Sometimes when you have just been driving around you might take notice that a small pond may catch your eye and the thought, “I would like to fish that pond,” crosses your mind. There are literally thousands of them. I once knew a man in Kansas City, who proclaimed one of his greatest pleasures was to be fishing the stock ponds along the Kansas and Missouri border. He would catch some nice fish too.
I wonder just how many people whose first fishing experience was fishing in a farm pond or even a pond in a park. I would be willing to bet it would be a large portion of the native population.
With all of the large, man-made lakes created over the last half century all over the state, it is easy to see where the largest concentrations of fresh water anglers are fishing. All that is necessary is to follow the line of boat trailers on a weekend. Next in popularity would be the rivers and creeks. Many of us may not even consider fishing farm ponds anymore; maybe it’s time to consider them again.
The fish generally found in the ponds are large and small mouth bass, perch, and catfish. The sizes will be directly proportionate to the number of fish in the pond and the size of the pond.
When fishing a pond, you can approach the lure selection from a number of different directions, and a lot will depend on the weather and the time of the year. In the spring and fall fishing, when the bass are likely to be hitting the tops, fishing a pond with a fly rod can be and exceptional adventure. Perch are also fun to catch on a fly rod. For bass I would recommend chartreuse, white, yellow, and combinations of those colors in top water poppers. One of the old timers once told me, when I was a kid, to check your grill or radiator and see what color bugs are on it, when you get to your fishing hole start with those colors. It makes sense to me.
When using spinning or bait casting tackle for bass, start with the above mentioned colors and try top water lures. If no luck go to shallow running spinner baits. Texas rigged worms are always a good lure to try. In the early spring, when the snakes are being born, it is a good time to use dark blue, purple and black, Texas rigged worms.
Catfish can be great in farm ponds. Get you some prepared catfish bait, liver or just about any stink bait and fish on the bottom. That is where the catfish will be.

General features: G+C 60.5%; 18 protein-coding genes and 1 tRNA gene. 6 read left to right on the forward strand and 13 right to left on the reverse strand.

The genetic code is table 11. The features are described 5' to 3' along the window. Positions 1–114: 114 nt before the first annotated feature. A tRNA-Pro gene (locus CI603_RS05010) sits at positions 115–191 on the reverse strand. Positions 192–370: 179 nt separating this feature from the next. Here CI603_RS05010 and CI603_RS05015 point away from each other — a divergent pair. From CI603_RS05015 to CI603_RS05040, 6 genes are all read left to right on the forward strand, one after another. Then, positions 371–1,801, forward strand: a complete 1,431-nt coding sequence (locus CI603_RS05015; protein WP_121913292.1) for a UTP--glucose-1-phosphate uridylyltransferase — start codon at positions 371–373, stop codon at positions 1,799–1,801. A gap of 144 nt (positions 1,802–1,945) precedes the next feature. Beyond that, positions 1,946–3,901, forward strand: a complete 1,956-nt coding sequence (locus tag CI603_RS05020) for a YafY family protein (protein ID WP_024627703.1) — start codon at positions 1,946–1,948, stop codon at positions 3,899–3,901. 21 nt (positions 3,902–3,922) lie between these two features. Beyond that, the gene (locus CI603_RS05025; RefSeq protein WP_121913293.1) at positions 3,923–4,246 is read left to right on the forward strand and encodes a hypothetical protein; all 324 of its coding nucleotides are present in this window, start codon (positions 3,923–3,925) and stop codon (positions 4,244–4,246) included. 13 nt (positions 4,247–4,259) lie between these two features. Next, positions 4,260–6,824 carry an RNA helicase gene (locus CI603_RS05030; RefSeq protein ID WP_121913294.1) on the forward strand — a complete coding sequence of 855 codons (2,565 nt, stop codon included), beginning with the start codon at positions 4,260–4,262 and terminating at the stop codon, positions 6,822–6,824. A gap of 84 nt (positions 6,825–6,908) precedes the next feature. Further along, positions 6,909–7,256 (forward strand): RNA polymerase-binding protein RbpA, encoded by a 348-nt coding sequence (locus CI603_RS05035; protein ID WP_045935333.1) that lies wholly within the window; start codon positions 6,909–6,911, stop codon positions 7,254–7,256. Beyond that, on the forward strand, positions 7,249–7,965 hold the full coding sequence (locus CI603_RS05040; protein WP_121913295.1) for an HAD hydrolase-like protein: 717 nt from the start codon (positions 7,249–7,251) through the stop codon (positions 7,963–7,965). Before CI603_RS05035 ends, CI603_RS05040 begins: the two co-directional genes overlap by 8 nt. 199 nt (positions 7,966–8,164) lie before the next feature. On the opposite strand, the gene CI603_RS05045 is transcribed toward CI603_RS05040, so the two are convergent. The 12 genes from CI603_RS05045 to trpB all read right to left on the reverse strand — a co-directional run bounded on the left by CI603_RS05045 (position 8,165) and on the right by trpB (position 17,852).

Don’t forget the children or grandchildren. Take them to a farm pond with a pole, float and a can of worms and watch the fun begin. I don’t know of anything more enjoyable than to watch a youngster catching fish. Also keep in mind if a child gets hooked on fishing at an early age, and is encouraged by his parents and grandparents; it sure beats some of the alternative available to them on the streets.
When approaching a farm pond that you intend to fish, don’t just charge up to the water, drop your gear, tackle up and start fishing. The noise your make when stomping up to the water can quite possibly be heard by everything in the water, thereby making them skittish. So slow down and kind of creep up on tiptoes to the water.
Stand back and try not to cast too much shadow on the water. That too can disturb the fish. So stand a little back from the water’s edge and be quite.
The idea is to offer the fish a tasty looking morsel, in their undisturbed environment, not to drive them to the bottom in abject terror. Then softly present your lure or bait to the area of the pond where you wish to start. Remember these fish are not use to the water skiers, jet skis, and pleasure boaters like those found in the large lakes.
Their most trying day may only consist of the occasional horse, cow, or some other livestock dropping by for a drink. Also watch where you are walking. Texas has no shortage of snakes, and the watery edge of a pond, grown up with vegetation is an excellent home for cottonmouth water moccasins as well as many beneficial, and harmless varieties of reptiles. It can tend to be startling for an angler to all of a sudden find oneself in extremely close proximity of a sunning snake.
If a pond is full of turtles, the chances are the minnows and small fish have been eaten by them. On occasion, some ponds can benefit from a day of shooting turtles. It is necessary to make sure you don’t shoot any of the threatened or endangered species of turtles such as the alligator snapping turtle. There are a few other turtles on the list in your TPWD annual, so be sure of what you are shooting.
As one final note, remember to get the owner’s permission before going on anyone’s property for any activity. It is the law that you must have the permission of the owners or his agent before going on their property. Besides, it is only good manners.